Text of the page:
1) Inject or Marinate overnight.
2) Cook to 150-160 degrees, then wrap in foil or a foil pan to trap moisture.
3) Important! Cook to at least 200+ degrees.
1) Remove the membrane. It's a thin layer on the bottom of all ribs. Look it up.
2) Add Rub to Both sides. Remember, you tongue will hit the bottom.
3) Smoke them for a couple of hours then wrap them in foil for another couple of hours. Add some juice or margarine to add moisture.
1) First see above. That's it in a nutshell
2) Meat: Use quality meat when you can. It doesn't have to be expensive to be good. Look for the marbling in the meat. You don't want big chunks of fat, you want small flecks of fat throughout, no mater what meat your cooking.
3) Rub: Generally, any all purpose rub will do. However, try tasting it on your tongue before you use it. Sweet is good on pork or chicken. Spicy works well on beef. Salty and pepper never hurt anything. Be cautious on heat and garlic as a little too much can be overpowering.
4) Smoke: If you want good barbecue you need smoke. No one has ever made "Good" barbecue out of an oven or crock pot. Charcoal can add smoke or you can wrap soaked wood chips in foil, poke a few holes in it and add it to your grill or smoker. We use apple and cherry wood. Hickory, oak, and any fruit wood are great. Steer clear of mesquite it's too bitter unless your from the southwest.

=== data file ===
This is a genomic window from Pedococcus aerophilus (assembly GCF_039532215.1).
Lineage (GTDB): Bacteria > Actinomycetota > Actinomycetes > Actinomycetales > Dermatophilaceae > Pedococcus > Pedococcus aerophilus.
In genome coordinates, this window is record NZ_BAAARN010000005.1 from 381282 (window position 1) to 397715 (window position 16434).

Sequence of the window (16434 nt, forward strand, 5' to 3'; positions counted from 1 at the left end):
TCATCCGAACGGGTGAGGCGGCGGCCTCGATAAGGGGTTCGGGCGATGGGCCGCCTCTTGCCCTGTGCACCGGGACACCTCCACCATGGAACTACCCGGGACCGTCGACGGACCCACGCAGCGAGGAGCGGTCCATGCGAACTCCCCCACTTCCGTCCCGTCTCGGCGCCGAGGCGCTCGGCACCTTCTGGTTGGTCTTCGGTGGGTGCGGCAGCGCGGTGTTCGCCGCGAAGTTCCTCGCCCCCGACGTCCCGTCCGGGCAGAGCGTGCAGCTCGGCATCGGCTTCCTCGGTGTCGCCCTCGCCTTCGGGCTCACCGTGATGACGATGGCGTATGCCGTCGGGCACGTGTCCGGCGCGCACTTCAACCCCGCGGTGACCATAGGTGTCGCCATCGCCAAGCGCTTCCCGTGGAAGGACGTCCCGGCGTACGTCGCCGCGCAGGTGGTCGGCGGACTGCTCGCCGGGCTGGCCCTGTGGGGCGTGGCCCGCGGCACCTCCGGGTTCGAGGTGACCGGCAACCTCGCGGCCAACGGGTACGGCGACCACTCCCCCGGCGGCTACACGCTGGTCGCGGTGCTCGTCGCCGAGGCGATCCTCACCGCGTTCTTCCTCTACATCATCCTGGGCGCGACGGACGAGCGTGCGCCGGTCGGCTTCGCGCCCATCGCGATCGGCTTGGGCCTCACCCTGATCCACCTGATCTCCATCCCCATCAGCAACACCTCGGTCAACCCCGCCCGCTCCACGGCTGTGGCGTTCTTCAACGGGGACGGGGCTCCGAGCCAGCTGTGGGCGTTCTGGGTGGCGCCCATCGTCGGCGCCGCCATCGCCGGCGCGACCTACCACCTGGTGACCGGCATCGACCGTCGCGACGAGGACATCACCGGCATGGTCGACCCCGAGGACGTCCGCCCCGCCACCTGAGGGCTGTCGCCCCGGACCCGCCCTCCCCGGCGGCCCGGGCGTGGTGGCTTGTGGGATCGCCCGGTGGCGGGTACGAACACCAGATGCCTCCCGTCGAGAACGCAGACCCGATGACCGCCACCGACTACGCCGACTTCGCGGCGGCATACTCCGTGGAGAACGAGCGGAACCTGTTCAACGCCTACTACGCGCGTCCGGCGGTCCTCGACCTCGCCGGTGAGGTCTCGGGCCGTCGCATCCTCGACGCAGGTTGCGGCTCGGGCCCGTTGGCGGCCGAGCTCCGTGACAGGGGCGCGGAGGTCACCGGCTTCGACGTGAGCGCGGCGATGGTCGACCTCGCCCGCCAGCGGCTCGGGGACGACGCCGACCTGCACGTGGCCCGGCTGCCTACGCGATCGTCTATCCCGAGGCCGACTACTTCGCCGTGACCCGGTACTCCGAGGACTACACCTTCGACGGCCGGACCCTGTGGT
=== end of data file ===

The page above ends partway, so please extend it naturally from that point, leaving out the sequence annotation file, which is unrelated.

5) Time: If you don't take away anything else, take away this. Good barbecue takes time. Plan ahead! When we get a call 2 hours before serving time asking us how to cook ribs, there's little we can help with. Low heat and time are what melt the fat in the meat and cause it to fall apart. Unlike grilling a steak you want to cook barbecue for a long time to a high temperature. We cook pork, ribs, and brisket until their near 200 degrees with a smoker that's 230-275 the entire cook. That's the key to super tender meat.
6) Sauce: If you've done a great job you don't need sauce. The smoke, rub, and meat together will make your mouth water for more. Sauce is a finishing tool to help add that little extra touch. Don't over do it. Also, add sauce at the very end. The sugar in it will burn very easily and ruin your food if you add it too early. Again, sweet for chicken, ribs, and pork. Spicy for beef, if you use it at all on beef (we don't).
7) Let it Rest: Any grilled or smoked meat is going to be hot when you take it off. Before cutting into it let it rest. For a small cut of meat like a steak or chicken, wait 15min. For ribs wait 30min. For big cuts wait 1hr or more. Otherwise all of the moisture will evaporate away instantly when you cut it. Let the moisture settle back into the meat.
8) Enjoy: Barbecue is meant to be shared. If your going put this much time and effort into delicious food you might as well add a few more pieces of meat on the smoker and invite over some family or friends.
phil & Lou BBQ
1) The easiest of them all. Buy a Boston Butt/Roast Pork Shoulder, not a picnic shoulder.
2) You can inject or marinate, but don't need to.
2) Cook to 150-160 degrees, then wrap in a foil pan to trap moisture. Caution: it will produce a lot of juices.
3) Important! Cook to at least 195+ degrees.
12 Cornbread Muffins (I use Krusteaz Natural Honey Cornbread mix)
Add 1/4 cup of extra honey to the mix for flavor
8 oz Baked Beans (I use Bushes Grillin' Beans)
Add some of your sauce and rub to the beans for a bolder flavor
1/3 lbs Pulled Pork
BBQ Sauce - Sweet is better than smokey or bold
4 Mashed Idaho Potatoes
Posted: September 1st, 2013
Posted: October 31st, 2013
1) Take time to trim up the skin and remove large chunks of fat.
2) Add rub to top and bottom. If you have skin add some rub underneath.
3) Don't over cook and let it rest. Chicken will dry out easily.